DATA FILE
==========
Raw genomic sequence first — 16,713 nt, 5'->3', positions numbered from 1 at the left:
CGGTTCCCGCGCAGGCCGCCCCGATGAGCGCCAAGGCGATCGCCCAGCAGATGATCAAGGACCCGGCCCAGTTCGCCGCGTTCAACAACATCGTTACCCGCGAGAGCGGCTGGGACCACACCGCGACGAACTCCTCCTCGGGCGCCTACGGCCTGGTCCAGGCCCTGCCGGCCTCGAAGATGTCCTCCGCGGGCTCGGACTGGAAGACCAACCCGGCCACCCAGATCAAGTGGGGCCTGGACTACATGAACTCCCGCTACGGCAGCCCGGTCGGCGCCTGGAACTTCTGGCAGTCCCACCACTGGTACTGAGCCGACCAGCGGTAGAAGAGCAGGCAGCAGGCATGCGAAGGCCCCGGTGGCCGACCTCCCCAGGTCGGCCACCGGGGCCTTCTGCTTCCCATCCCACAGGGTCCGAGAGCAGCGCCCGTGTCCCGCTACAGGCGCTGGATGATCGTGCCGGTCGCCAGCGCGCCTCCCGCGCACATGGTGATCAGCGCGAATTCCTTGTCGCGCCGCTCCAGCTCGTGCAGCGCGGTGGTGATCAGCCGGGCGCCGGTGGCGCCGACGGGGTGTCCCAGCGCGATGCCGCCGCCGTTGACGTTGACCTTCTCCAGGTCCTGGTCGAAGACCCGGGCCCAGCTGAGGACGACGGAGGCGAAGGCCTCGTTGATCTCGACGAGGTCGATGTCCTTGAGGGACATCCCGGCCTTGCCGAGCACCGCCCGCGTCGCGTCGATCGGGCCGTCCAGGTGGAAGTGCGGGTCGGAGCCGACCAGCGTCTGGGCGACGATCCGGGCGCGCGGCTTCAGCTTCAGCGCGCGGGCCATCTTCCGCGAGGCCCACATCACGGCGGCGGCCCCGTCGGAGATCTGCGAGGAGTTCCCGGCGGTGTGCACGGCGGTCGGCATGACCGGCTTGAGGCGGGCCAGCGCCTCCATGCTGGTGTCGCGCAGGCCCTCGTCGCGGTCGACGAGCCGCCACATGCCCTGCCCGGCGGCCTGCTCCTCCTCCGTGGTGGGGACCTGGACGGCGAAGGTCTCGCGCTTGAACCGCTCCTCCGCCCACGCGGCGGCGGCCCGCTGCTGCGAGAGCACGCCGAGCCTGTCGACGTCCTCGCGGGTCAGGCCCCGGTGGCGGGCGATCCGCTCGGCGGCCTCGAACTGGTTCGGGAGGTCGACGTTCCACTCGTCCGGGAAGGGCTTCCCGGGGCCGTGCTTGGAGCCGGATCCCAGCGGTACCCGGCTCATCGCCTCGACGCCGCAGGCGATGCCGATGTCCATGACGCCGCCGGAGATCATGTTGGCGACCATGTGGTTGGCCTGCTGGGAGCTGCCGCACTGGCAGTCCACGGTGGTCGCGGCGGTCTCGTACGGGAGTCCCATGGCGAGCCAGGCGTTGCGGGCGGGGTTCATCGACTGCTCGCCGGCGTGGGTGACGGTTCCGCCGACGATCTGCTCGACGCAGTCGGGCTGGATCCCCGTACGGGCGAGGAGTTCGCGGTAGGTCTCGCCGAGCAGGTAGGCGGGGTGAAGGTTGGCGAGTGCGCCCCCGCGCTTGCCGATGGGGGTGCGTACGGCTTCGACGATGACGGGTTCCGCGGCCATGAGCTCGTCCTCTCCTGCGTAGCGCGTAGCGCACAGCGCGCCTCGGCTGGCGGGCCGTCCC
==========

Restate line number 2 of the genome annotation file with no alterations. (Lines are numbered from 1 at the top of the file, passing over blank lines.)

CGGTTCCCGCGCAGGCCGCCCCGATGAGCGCCAAGGCGATCGCCCAGCAGATGATCAAGGACCCGGCCCAGTTCGCCGCGTTCAACAACATCGTTACCCGCGAGAGCGGCTGGGACCACACCGCGACGAACTCCTCCTCGGGCGCCTACGGCCTGGTCCAGGCCCTGCCGGCCTCGAAGATGTCCTCCGCGGGCTCGGACTGGAAGACCAACCCGGCCACCCAGATCAAGTGGGGCCTGGACTACATGAACTCCCGCTACGGCAGCCCGGTCGGCGCCTGGAACTTCTGGCAGTCCCACCACTGGTACTGAGCCGACCAGCGGTAGAAGAGCAGGCAGCAGGCATGCGAAGGCCCCGGTGGCCGACCTCCCCAGGTCGGCCACCGGGGCCTTCTGCTTCCCATCCCACAGGGTCCGAGAGCAGCGCCCGTGTCCCGCTACAGGCGCTGGATGATCGTGCCGGTCGCCAGCGCGCCTCCCGCGCACATGGTGATCAGCGCGAATTCCTTGTCGCGCCGCTCCAGCTCGTGCAGCGCGGTGGTGATCAGCCGGGCGCCGGTGGCGCCGACGGGGTGTCCCAGCGCGATGCCGCCGCCGTTGACGTTGACCTTCTCCAGGTCCTGGTCGAAGACCCGGGCCCAGCTGAGGACGACGGAGGCGAAGGCCTCGTTGATCTCGACGAGGTCGATGTCCTTGAGGGACATCCCGGCCTTGCCGAGCACCGCCCGCGTCGCGTCGATCGGGCCGTCCAGGTGGAAGTGCGGGTCGGAGCCGACCAGCGTCTGGGCGACGATCCGGGCGCGCGGCTTCAGCTTCAGCGCGCGGGCCATCTTCCGCGAGGCCCACATCACGGCGGCGGCCCCGTCGGAGATCTGCGAGGAGTTCCCGGCGGTGTGCACGGCGGTCGGCATGACCGGCTTGAGGCGGGCCAGCGCCTCCATGCTGGTGTCGCGCAGGCCCTCGTCGCGGTCGACGAGCCGCCACATGCCCTGCCCGGCGGCCTGCTCCTCCTCCGTGGTGGGGACCTGGACGGCGAAGGTCTCGCGCTTGAACCGCTCCTCCGCCCACGCGGCGGCGGCCCGCTGCTGCGAGAGCACGCCGAGCCTGTCGACGTCCTCGCGGGTCAGGCCCCGGTGGCGGGCGATCCGCTCGGCGGCCTCGAACTGGTTCGGGAGGTCGACGTTCCACTCGTCCGGGAAGGGCTTCCCGGGGCCGTGCTTGGAGCCGGATCCCAGCGGTACCCGGCTCATCGCCTCGACGCCGCAGGCGATGCCGATGTCCATGACGCCGCCGGAGATCATGTTGGCGACCATGTGGTTGGCCTGCTGGGAGCTGCCGCACTGGCAGTCCACGGTGGTCGCGGCGGTCTCGTACGGGAGTCCCATGGCGAGCCAGGCGTTGCGGGCGGGGTTCATCGACTGCTCGCCGGCGTGGGTGACGGTTCCGCCGACGATCTGCTCGACGCAGTCGGGCTGGATCCCCGTACGGGCGAGGAGTTCGCGGTAGGTCTCGCCGAGCAGGTAGGCGGGGTGAAGGTTGGCGAGTGCGCCCCCGCGCTTGCCGATGGGGGTGCGTACGGCTTCGACGATGACGGGTTCCGCGGCCATGAGCTCGTCCTCTCCTGCGTAGCGCGTAGCGCACAGCGCGCCTCGGCTGGCGGGCCGTCCC